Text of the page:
A top-down view of the ribbon cutter, extruder, filament, and 3D printer.
The plastic ribbon and loading into the extruder.
Finished 3D printer filament created exclusively from recycled bottles.
Each stage of plastic in this project, from bottle to ribbon to filament.
Power supply, thermistor and heating element drivers, and 3D printer.
The motor mechanism responsible for pulling the finished filament out of the extruder.
The cutting device made from bearings that is used to create plastic ribbons.
Using the cutting device made from bearings that is used to create plastic ribbons.
Water bottles are a significant source of waste. According to the Container Recycling Institute, billions of water bottles end up in landfills each year. This is problematic because plastic is highly resistant to biodegradation; bottles accumulate over time, creating an unsustainable condition. We wanted to find a way to turn plastic waste into an asset, recycling it to reduce the need for landfills.
What it does
For our project, we successfully created 3D printer filament out of water bottles. The water bottles were turned into filament by cutting them in a spiral and then drawing them through a modified hot end using a continuous motor. Our project also includes a web interface which allows one to view the filament creation and printing process.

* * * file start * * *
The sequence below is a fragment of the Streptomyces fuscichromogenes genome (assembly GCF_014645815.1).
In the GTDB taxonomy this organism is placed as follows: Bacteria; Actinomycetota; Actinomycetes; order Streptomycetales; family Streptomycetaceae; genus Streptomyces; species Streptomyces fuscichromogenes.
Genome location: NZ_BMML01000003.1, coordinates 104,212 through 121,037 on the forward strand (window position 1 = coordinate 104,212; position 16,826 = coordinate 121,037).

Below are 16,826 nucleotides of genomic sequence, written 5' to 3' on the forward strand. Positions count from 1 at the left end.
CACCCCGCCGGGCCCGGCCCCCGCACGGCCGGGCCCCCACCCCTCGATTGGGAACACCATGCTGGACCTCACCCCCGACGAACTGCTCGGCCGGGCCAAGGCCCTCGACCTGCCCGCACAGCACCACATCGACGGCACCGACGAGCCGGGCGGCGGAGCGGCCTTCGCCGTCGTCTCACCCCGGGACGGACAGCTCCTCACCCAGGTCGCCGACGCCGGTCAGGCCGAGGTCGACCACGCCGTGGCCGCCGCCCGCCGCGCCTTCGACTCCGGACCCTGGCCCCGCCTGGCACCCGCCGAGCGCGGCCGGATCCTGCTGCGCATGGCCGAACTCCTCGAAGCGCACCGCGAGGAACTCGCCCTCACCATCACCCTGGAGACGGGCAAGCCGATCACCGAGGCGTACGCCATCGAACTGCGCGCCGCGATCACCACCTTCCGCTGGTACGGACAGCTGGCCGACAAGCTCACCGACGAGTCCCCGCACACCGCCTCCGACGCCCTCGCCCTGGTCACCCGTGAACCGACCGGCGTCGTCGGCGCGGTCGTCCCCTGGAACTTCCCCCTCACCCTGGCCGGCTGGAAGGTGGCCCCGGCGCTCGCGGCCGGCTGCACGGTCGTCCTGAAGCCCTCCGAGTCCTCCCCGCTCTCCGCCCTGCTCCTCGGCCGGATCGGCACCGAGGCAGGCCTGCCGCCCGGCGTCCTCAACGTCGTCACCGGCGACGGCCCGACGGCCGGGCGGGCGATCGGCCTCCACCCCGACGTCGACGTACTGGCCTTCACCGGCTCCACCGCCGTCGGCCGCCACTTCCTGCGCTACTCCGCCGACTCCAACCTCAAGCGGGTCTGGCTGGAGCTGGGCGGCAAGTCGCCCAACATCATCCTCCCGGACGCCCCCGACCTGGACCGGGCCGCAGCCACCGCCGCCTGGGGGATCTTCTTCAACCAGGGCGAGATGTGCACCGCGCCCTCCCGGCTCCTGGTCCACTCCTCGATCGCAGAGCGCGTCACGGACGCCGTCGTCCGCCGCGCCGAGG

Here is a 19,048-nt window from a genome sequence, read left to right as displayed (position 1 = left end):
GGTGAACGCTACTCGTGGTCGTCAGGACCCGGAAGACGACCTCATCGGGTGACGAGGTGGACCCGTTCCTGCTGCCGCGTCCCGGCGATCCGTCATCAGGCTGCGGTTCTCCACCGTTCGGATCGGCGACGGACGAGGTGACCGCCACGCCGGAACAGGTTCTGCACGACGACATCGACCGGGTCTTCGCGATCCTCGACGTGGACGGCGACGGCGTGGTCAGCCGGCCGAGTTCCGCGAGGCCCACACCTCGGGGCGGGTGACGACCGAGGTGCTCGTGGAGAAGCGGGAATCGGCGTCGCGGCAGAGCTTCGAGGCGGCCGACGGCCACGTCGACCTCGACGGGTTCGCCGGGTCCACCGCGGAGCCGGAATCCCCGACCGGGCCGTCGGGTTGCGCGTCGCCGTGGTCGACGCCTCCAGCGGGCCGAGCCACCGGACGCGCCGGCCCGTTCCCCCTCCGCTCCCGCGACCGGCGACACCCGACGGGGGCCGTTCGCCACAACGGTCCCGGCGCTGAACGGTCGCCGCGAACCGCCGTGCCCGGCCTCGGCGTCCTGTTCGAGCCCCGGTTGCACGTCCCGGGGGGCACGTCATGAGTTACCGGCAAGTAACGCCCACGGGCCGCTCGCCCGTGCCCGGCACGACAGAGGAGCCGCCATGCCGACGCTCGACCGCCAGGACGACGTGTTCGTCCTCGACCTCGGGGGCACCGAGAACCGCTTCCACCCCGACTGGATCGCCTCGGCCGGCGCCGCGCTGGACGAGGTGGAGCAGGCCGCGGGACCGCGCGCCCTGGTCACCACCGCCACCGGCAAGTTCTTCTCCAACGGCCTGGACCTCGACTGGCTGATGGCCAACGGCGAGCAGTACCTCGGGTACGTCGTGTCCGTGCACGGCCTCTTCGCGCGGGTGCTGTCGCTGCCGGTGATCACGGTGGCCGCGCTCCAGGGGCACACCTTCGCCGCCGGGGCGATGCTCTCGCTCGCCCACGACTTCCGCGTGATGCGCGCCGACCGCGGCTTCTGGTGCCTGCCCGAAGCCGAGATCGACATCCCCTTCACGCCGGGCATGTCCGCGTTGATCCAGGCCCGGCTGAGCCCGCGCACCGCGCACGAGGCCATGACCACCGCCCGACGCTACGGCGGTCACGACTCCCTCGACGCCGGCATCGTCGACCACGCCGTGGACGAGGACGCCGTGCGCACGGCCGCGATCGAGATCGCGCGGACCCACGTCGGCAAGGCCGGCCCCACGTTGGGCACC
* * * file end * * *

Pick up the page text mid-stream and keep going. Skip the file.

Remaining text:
How we built it
Challenges we ran into
One significant challenge we ran into was caused by an unpredictable temperature controller. In order to produce the filament, we needed very tight regulation of the temperature of the hot end. Because the controller was not working well, we had difficulty maintaining the correct temperature. This created problems later, where the axle stripped the spool because the temperature of the hot end was too low. Transmitting video frames from the ESP32-CAM to a server to a browser was also difficult, where many interconnected components needed to work together to produce a video stream.
Accomplishments that we're proud of
- Successfully sliced water bottle into thin strips using ball bearings
- Modified hot end to increase temperature and melt PET
- Created 3D printer filament out of a water bottle
- Created a real time camera stream for viewing the 3D printer online
What we learned
- How to use Google Cloud to set up compute resources
- How to program a temperature controller
- Recycling plastic is difficult and involves many mechanical challenges
What's next for Code Green
- Remote printer control
- Print with water bottle filament (using hotter printer)
- Filament usage detection and notifications
- Automate filament generation process